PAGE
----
INPUT
                                                       3SR-844
                                       NO
                                           >(  SETUP
                                           \
                             OUTPUT
                             DIFFUS
                             PARCEL
                             BORDER
                             SOURCE
                             OUTPUT
                                       YES
                           C  STOP  J
Figure 20  - Macro  Flow  Chart of NEXUS  Main Program,
                              71

-------
           INPUT
                                                         3SR-844
         SUBROUTINE
            INPUT
            READ
         SPECIFICATION
           FOR RUN
                               -K  RESTRT
                                               RESTRT
                                                 READ
                                               RESTARTING
                                               VARIABLES
Figure  20a - Macro Flow Chart of NEXUS Subroutines  INPUT and
              RESTRT.
                                72

-------
                                                           3SR-844
             SETUP
           /   READ
              INITIAL
           I CONDITIONS;
            DISTRIBUTE
          INITIAL PARTICLES
          AT RANDOM WITHIN
             CELLS FOR
         INITIAL CONDITIONS
                                          OUTPUT
                                                            ป PARTICLE
                                                              POSITIONS
Figure 20b  - Macro Flow Chart  of NEXUS Subroutines  SETUP  and
               OUTPUT,
                                  73

-------
                                                           3SR-844
      DIFFUS
                                      PARCEL
       CALCULATE
    DIFFUSION FLUX
      VELOCITIES
                              r
      CONVERT TO
     CELL FRACTION/
     TIME STEP AND
       ADD MEAN
       VELOCITY
         ZERO
     CONCENTRATION
         ARRAY
  CALCULATE
AREA-WEIGHTED
  VELOCITY
                                       PARTICLES
                                       OFF GRID?
                          ADD PARTICLE
                           WEIGHT TO
                            BOUNDARY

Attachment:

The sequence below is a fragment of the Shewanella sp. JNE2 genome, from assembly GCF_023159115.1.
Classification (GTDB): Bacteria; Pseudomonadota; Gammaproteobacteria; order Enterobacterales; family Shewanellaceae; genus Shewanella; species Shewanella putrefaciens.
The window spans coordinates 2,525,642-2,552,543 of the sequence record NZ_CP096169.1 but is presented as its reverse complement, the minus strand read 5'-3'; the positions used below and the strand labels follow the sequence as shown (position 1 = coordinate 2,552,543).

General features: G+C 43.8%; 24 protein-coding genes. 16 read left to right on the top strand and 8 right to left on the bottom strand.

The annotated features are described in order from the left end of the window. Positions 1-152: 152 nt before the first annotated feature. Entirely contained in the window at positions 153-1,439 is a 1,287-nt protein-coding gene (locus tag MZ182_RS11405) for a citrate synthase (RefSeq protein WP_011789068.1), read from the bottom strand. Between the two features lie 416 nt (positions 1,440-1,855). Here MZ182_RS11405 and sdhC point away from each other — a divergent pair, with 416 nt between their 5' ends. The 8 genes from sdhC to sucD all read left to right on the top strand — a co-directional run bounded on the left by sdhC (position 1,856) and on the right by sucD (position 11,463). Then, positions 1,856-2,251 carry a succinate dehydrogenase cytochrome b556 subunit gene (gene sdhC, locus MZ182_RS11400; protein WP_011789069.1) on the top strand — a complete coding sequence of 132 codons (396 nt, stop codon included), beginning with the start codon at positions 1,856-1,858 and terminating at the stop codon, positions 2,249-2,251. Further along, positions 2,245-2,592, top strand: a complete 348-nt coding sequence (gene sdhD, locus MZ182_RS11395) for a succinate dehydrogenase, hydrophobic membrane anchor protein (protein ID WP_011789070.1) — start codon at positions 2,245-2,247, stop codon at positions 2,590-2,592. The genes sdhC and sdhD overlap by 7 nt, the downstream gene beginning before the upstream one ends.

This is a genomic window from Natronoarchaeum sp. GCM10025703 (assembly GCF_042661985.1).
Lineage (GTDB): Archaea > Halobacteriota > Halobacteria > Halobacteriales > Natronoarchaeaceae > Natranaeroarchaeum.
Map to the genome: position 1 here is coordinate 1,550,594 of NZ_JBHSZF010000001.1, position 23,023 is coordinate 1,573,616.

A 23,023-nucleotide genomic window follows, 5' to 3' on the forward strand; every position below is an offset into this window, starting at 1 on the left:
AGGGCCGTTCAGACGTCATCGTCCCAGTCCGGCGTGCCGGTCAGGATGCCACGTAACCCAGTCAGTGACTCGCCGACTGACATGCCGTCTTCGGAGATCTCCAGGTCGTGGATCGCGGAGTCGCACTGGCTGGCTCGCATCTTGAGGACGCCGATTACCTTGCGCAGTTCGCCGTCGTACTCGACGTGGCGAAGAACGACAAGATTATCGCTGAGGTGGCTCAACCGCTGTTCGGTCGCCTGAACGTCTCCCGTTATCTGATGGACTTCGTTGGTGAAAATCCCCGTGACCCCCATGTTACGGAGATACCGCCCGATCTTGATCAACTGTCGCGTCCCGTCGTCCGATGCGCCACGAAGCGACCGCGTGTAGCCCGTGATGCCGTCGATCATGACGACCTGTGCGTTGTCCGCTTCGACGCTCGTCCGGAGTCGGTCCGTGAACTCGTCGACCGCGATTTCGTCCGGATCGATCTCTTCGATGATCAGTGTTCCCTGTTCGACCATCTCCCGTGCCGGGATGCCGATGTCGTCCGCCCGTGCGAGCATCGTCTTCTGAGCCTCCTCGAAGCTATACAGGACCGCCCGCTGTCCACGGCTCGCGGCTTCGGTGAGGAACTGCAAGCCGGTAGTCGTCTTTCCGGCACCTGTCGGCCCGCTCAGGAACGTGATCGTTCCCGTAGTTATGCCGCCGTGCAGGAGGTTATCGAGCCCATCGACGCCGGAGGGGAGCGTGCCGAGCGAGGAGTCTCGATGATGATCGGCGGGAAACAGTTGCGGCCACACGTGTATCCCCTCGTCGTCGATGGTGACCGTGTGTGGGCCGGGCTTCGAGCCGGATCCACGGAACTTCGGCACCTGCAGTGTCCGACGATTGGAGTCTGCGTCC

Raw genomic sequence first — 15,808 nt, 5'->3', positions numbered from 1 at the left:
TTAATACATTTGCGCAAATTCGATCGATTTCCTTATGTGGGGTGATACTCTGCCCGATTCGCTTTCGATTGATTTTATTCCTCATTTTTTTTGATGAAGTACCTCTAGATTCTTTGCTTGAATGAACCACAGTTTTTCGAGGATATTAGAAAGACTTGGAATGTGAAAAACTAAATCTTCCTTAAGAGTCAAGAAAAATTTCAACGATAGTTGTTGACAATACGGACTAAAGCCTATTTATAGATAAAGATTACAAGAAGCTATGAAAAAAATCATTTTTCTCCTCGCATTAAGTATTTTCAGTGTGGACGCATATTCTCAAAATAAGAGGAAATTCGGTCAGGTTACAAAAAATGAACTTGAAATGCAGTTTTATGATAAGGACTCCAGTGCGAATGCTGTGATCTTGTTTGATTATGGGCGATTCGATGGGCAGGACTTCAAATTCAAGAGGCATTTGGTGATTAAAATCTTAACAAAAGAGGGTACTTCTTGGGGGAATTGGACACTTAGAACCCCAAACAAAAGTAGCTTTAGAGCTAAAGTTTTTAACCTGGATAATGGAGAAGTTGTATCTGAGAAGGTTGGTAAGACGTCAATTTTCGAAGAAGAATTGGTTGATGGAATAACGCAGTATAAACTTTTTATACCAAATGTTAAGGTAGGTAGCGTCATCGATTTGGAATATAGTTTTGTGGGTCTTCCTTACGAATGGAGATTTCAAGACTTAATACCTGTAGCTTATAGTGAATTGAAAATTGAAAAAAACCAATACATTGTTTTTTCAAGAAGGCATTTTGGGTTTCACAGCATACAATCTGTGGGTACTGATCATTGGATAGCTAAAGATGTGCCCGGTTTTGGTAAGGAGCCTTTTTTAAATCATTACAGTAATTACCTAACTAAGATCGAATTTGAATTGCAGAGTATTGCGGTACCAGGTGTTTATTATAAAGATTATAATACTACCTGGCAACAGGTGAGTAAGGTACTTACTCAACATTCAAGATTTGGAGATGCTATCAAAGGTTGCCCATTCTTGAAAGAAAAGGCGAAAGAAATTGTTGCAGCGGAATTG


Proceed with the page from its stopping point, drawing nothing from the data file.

FLUX
                                     ADD PARTICLE
                                       WEIGHT TO
                                     CONCENTRATION
                                         ARRAY
                                        FINISH
                                          ALL
                                       PARTICLES
Figure  20c - Macro Flow Chart of  NEXUS Subroutines DIFFUS and
                PARCEL.
                                   74

-------
                                                          3SR-844
       BORDER
                                                SOURCE
         UPDATE
      BORDER CELLS
        BX1, BX2,
        BY1, BY2
       AMD FLUXES
                                                CREATE NEW
                                                PARTICLES
                                               FOR SOURCES
                                               ADD PARTICLE
                                                 WEIGHT TO
                                               CONCENTRATION
                                                   ARRAY
Figure  20d - Macro plow  Chart  of NEXUS  Subroutines BORDER
               and SOURCE.
                                 75

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                                                   3SR-844
and restarting a given problem from magnetic tape.  The choice
of starting mode is specified to INPUT.   Restarting is accom-
plished with a call to the RESTRT subroutine from INPUT.  On
the other hand, if a new problem is to be generated, a call to
SETUP is made from the main program.  SETUP reads the initial
concentrations from tapes.  The cell concentrations are con-
verted to pollutant mass and assigned to particles.  The
initial particle placement is random within each grid cell to
eliminate any systematic bias.  Initial  concentrations at
ground level within the central grid are known; the upper
level within cells and the borders are initialized with an
assumed exponential decrease from the known concentrations.
That is, the initial vertical profile of pollutant distri-
bution over background concentration is  taken to be reduced
by one-half every 100 meters, c(i,j,k)=(c(i,j,1)-b)/2(kAz/100)+6